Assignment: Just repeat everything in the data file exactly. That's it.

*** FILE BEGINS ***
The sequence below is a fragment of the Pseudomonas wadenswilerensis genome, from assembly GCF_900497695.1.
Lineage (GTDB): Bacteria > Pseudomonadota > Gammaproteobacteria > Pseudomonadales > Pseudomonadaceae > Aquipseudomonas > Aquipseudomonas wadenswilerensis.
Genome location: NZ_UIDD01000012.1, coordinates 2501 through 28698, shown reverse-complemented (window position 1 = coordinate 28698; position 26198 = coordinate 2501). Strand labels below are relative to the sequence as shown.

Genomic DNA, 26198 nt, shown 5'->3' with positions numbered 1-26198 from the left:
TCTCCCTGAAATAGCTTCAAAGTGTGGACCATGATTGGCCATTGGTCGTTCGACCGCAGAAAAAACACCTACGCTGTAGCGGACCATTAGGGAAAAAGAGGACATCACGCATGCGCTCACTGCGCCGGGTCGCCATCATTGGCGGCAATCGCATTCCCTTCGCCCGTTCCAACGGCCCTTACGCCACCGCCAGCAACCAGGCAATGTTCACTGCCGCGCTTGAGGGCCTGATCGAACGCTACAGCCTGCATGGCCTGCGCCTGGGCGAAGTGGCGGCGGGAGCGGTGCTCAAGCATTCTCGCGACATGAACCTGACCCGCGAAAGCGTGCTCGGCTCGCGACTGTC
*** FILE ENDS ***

The sequence below is a fragment of the Pseudomonas wadenswilerensis genome, from assembly GCF_900497695.1.
Lineage (GTDB): Bacteria > Pseudomonadota > Gammaproteobacteria > Pseudomonadales > Pseudomonadaceae > Aquipseudomonas > Aquipseudomonas wadenswilerensis.
Genome location: NZ_UIDD01000012.1, coordinates 2501 through 28698, shown reverse-complemented (window position 1 = coordinate 28698; position 26198 = coordinate 2501). Strand labels below are relative to the sequence as shown.

Genomic DNA, 26198 nt, shown 5'->3' with positions numbered 1-26198 from the left:
TCTCCCTGAAATAGCTTCAAAGTGTGGACCATGATTGGCCATTGGTCGTTCGACCGCAGAAAAAACACCTACGCTGTAGCGGACCATTAGGGAAAAAGAGGACATCACGCATGCGCTCACTGCGCCGGGTCGCCATCATTGGCGGCAATCGCATTCCCTTCGCCCGTTCCAACGGCCCTTACGCCACCGCCAGCAACCAGGCAATGTTCACTGCCGCGCTTGAGGGCCTGATCGAACGCTACAGCCTGCATGGCCTGCGCCTGGGCGAAGTGGCGGCGGGAGCGGTGCTCAAGCATTCTCGCGACATGAACCTGACCCGCGAAAGCGTGCTCGGCTCGCGACTGTC